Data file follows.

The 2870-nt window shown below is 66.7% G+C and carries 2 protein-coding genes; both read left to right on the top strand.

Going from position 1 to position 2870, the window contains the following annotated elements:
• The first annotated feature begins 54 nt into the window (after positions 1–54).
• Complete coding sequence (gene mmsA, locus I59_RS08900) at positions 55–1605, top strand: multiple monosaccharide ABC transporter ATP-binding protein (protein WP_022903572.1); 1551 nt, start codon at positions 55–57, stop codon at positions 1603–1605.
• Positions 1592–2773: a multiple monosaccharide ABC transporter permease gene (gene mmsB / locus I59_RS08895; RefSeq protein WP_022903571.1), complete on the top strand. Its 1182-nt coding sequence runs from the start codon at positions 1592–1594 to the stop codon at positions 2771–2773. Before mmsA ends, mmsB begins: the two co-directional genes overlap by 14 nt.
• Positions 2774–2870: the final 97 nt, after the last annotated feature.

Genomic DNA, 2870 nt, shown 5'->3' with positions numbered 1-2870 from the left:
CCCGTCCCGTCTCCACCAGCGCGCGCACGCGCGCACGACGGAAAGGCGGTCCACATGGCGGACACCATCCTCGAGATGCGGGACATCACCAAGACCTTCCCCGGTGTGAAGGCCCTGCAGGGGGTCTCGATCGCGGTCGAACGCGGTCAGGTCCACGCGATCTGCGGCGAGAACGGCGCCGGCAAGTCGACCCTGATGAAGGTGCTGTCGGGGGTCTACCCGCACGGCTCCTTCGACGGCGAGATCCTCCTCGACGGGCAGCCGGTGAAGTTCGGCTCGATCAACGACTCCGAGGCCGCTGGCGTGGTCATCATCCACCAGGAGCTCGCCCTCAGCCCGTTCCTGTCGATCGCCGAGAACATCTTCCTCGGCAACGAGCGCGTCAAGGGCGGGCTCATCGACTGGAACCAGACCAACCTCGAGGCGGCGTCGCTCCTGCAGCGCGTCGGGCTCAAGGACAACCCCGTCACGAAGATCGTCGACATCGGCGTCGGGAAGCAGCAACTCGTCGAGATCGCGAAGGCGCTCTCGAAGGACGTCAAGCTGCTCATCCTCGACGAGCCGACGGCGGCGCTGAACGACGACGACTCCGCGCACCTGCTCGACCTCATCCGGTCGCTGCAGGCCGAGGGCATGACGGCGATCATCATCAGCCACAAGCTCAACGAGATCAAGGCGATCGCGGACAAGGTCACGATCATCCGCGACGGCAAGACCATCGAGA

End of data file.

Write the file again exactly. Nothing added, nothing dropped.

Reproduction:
The 2870-nt window shown below is 66.7% G+C and carries 2 protein-coding genes; both read left to right on the top strand.

Going from position 1 to position 2870, the window contains the following annotated elements:
• The first annotated feature begins 54 nt into the window (after positions 1–54).
• Complete coding sequence (gene mmsA, locus I59_RS08900) at positions 55–1605, top strand: multiple monosaccharide ABC transporter ATP-binding protein (protein WP_022903572.1); 1551 nt, start codon at positions 55–57, stop codon at positions 1603–1605.
• Positions 1592–2773: a multiple monosaccharide ABC transporter permease gene (gene mmsB / locus I59_RS08895; RefSeq protein WP_022903571.1), complete on the top strand. Its 1182-nt coding sequence runs from the start codon at positions 1592–1594 to the stop codon at positions 2771–2773. Before mmsA ends, mmsB begins: the two co-directional genes overlap by 14 nt.
• Positions 2774–2870: the final 97 nt, after the last annotated feature.

Genomic DNA, 2870 nt, shown 5'->3' with positions numbered 1-2870 from the left:
CCCGTCCCGTCTCCACCAGCGCGCGCACGCGCGCACGACGGAAAGGCGGTCCACATGGCGGACACCATCCTCGAGATGCGGGACATCACCAAGACCTTCCCCGGTGTGAAGGCCCTGCAGGGGGTCTCGATCGCGGTCGAACGCGGTCAGGTCCACGCGATCTGCGGCGAGAACGGCGCCGGCAAGTCGACCCTGATGAAGGTGCTGTCGGGGGTCTACCCGCACGGCTCCTTCGACGGCGAGATCCTCCTCGACGGGCAGCCGGTGAAGTTCGGCTCGATCAACGACTCCGAGGCCGCTGGCGTGGTCATCATCCACCAGGAGCTCGCCCTCAGCCCGTTCCTGTCGATCGCCGAGAACATCTTCCTCGGCAACGAGCGCGTCAAGGGCGGGCTCATCGACTGGAACCAGACCAACCTCGAGGCGGCGTCGCTCCTGCAGCGCGTCGGGCTCAAGGACAACCCCGTCACGAAGATCGTCGACATCGGCGTCGGGAAGCAGCAACTCGTCGAGATCGCGAAGGCGCTCTCGAAGGACGTCAAGCTGCTCATCCTCGACGAGCCGACGGCGGCGCTGAACGACGACGACTCCGCGCACCTGCTCGACCTCATCCGGTCGCTGCAGGCCGAGGGCATGACGGCGATCATCATCAGCCACAAGCTCAACGAGATCAAGGCGATCGCGGACAAGGTCACGATCATCCGCGACGGCAAGACCATCGAGA